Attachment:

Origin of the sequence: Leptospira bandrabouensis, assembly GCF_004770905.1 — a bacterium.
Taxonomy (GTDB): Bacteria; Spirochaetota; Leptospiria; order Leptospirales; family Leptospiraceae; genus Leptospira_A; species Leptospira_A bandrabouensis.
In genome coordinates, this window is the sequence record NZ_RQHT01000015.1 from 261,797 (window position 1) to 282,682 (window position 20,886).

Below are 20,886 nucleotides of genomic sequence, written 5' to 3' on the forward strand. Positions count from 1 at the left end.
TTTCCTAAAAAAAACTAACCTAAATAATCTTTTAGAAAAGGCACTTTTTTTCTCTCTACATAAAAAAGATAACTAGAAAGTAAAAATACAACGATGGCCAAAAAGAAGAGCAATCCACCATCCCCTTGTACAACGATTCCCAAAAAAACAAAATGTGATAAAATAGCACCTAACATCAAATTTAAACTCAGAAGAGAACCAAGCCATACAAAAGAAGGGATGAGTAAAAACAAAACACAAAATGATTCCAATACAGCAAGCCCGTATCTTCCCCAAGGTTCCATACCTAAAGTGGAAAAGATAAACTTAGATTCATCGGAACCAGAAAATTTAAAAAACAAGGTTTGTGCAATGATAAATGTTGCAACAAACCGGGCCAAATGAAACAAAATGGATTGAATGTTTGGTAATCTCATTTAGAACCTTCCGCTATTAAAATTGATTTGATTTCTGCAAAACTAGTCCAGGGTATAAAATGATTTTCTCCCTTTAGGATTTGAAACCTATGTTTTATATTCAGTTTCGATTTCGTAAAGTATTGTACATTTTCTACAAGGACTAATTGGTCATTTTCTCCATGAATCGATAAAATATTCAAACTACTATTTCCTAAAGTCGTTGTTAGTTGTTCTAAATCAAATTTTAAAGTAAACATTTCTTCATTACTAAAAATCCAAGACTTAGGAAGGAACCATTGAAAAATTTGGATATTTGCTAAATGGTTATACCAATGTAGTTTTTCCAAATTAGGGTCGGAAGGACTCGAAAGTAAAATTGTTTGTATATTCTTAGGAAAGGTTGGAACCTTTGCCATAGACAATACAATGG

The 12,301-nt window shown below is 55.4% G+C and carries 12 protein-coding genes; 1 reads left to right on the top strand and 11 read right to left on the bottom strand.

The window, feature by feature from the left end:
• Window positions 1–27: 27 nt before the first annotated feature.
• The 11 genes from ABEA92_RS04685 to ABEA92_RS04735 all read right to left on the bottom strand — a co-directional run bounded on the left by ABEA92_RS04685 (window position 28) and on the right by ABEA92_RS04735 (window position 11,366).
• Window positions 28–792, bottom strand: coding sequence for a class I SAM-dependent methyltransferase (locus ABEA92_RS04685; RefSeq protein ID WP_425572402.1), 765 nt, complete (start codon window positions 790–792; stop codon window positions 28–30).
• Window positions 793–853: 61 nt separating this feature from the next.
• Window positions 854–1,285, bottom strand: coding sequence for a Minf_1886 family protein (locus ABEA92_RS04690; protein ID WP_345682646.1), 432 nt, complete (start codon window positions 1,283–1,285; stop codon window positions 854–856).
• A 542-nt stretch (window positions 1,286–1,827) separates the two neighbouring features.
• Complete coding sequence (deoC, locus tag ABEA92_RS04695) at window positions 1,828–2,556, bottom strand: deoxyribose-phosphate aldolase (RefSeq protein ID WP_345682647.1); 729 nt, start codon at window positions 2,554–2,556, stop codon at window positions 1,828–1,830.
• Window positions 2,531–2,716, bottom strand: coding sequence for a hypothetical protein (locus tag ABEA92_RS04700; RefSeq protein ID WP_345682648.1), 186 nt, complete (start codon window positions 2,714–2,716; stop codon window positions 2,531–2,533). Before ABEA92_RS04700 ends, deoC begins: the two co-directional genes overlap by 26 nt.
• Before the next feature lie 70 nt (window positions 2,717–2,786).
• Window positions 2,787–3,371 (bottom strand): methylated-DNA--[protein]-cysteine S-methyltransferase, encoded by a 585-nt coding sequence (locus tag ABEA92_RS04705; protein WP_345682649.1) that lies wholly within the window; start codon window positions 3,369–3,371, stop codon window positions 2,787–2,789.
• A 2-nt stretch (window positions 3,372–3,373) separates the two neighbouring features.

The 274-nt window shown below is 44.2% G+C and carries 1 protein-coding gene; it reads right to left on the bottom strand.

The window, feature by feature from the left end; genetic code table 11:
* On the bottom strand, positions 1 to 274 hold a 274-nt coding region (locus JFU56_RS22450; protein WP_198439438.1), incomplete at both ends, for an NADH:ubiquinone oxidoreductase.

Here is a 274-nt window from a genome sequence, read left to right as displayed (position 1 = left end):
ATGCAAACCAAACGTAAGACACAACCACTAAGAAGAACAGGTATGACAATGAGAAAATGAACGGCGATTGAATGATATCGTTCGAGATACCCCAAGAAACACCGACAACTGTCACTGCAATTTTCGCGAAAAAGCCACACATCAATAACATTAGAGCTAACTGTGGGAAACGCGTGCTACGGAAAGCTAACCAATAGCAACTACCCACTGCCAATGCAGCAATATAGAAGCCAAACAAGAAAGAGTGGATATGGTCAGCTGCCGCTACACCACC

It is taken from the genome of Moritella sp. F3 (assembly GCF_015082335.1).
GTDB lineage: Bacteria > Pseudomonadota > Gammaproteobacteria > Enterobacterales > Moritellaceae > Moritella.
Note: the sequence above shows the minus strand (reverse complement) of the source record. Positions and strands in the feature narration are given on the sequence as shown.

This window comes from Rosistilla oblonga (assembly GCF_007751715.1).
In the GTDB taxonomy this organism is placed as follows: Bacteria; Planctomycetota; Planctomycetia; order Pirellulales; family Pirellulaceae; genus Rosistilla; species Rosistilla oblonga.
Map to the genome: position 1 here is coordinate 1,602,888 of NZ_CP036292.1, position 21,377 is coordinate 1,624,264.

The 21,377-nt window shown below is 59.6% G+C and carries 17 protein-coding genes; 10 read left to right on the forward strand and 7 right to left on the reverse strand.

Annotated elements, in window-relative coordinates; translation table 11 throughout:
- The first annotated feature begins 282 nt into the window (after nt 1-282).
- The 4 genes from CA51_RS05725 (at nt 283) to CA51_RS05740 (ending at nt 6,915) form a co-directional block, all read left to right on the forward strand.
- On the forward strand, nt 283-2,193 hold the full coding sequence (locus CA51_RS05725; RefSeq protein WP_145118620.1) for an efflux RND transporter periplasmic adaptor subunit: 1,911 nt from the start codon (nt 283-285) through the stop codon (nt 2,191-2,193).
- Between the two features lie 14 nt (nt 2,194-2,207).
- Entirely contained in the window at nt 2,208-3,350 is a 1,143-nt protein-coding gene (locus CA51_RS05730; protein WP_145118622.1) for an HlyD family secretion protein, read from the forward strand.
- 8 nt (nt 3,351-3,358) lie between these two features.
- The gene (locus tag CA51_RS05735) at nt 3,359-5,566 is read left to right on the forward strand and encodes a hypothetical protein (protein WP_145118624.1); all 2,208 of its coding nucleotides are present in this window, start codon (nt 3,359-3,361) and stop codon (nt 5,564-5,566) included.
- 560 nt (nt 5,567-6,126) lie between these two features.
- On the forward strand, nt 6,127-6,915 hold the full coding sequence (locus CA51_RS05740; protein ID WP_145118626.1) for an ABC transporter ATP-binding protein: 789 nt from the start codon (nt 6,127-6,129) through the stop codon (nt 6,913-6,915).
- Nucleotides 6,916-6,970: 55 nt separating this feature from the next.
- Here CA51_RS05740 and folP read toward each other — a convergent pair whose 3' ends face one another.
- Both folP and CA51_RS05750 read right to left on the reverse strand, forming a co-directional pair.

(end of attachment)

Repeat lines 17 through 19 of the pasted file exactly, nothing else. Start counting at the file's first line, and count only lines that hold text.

• Window positions 2,787–3,371 (bottom strand): methylated-DNA--[protein]-cysteine S-methyltransferase, encoded by a 585-nt coding sequence (locus tag ABEA92_RS04705; protein WP_345682649.1) that lies wholly within the window; start codon window positions 3,369–3,371, stop codon window positions 2,787–2,789.
• A 2-nt stretch (window positions 3,372–3,373) separates the two neighbouring features.

The 274-nt window shown below is 44.2% G+C and carries 1 protein-coding gene; it reads right to left on the bottom strand.